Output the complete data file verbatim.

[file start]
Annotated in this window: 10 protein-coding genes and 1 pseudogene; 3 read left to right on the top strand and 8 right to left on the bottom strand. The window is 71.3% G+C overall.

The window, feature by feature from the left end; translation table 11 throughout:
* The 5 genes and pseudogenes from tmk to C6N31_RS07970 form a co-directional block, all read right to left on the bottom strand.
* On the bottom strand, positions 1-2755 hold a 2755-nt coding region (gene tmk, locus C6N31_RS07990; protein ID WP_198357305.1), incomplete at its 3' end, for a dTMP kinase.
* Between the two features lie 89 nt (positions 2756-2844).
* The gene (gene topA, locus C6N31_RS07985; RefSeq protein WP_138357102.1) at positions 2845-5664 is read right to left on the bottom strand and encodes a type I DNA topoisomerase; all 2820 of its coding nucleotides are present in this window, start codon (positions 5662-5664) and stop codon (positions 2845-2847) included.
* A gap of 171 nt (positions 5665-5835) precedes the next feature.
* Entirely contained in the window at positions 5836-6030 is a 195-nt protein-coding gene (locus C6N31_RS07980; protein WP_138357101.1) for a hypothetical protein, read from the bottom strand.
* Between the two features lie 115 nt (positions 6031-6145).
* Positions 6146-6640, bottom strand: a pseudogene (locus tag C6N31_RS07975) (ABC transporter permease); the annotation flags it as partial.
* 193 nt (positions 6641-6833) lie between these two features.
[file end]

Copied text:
Annotated in this window: 10 protein-coding genes and 1 pseudogene; 3 read left to right on the top strand and 8 right to left on the bottom strand. The window is 71.3% G+C overall.

The window, feature by feature from the left end; translation table 11 throughout:
* The 5 genes and pseudogenes from tmk to C6N31_RS07970 form a co-directional block, all read right to left on the bottom strand.
* On the bottom strand, positions 1-2755 hold a 2755-nt coding region (gene tmk, locus C6N31_RS07990; protein ID WP_198357305.1), incomplete at its 3' end, for a dTMP kinase.
* Between the two features lie 89 nt (positions 2756-2844).
* The gene (gene topA, locus C6N31_RS07985; RefSeq protein WP_138357102.1) at positions 2845-5664 is read right to left on the bottom strand and encodes a type I DNA topoisomerase; all 2820 of its coding nucleotides are present in this window, start codon (positions 5662-5664) and stop codon (positions 2845-2847) included.
* A gap of 171 nt (positions 5665-5835) precedes the next feature.
* Entirely contained in the window at positions 5836-6030 is a 195-nt protein-coding gene (locus C6N31_RS07980; protein WP_138357101.1) for a hypothetical protein, read from the bottom strand.
* Between the two features lie 115 nt (positions 6031-6145).
* Positions 6146-6640, bottom strand: a pseudogene (locus tag C6N31_RS07975) (ABC transporter permease); the annotation flags it as partial.
* 193 nt (positions 6641-6833) lie between these two features.